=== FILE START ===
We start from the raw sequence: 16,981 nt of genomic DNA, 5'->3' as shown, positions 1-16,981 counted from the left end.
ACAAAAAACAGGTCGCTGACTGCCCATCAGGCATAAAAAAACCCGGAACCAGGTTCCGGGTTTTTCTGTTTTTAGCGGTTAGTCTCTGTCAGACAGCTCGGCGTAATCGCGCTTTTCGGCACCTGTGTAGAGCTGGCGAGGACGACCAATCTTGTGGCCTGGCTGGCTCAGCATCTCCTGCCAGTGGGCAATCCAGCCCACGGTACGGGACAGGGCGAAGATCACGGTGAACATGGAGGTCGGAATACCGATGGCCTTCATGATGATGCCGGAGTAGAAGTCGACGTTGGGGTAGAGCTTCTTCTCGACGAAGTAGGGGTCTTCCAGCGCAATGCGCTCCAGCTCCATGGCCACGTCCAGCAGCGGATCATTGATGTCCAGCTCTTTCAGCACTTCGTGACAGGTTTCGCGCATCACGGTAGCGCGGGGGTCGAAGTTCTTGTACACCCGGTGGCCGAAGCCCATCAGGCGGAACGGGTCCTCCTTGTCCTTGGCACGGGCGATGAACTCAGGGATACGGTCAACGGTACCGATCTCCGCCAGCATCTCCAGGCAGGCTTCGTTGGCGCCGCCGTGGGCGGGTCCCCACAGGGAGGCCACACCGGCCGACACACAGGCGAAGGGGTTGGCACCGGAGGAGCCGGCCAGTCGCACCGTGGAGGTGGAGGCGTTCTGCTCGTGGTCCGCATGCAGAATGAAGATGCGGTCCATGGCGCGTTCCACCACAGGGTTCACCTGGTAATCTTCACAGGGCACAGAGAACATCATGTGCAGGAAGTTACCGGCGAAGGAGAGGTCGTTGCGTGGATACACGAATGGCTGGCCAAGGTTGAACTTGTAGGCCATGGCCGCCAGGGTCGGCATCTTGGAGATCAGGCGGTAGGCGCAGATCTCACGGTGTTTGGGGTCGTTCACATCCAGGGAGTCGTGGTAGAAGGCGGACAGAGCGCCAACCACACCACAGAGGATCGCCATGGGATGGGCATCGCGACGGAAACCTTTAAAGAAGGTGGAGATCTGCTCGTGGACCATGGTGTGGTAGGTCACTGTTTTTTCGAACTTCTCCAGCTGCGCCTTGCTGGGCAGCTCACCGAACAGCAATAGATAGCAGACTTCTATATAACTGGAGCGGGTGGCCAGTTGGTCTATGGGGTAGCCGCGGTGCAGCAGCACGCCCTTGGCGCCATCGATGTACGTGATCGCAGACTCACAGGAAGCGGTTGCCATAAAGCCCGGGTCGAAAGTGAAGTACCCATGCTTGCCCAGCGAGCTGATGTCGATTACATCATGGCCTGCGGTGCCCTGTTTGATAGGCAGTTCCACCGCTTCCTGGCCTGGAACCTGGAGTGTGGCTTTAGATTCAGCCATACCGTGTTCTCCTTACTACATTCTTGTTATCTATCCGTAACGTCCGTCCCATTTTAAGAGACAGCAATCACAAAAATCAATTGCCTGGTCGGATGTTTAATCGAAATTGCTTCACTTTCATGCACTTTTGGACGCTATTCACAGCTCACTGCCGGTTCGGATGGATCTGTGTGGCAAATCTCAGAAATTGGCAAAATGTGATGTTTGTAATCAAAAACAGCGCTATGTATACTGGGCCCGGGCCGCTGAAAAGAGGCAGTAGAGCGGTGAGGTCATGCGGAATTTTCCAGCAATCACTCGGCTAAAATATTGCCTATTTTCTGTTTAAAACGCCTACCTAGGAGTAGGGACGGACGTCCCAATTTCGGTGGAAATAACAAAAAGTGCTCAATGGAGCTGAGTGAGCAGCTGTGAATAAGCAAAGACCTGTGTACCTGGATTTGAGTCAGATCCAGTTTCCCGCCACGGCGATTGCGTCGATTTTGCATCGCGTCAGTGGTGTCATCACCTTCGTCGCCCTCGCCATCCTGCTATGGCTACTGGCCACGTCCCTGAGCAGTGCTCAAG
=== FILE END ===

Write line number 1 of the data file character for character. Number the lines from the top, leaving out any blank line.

We start from the raw sequence: 16,981 nt of genomic DNA, 5'->3' as shown, positions 1-16,981 counted from the left end.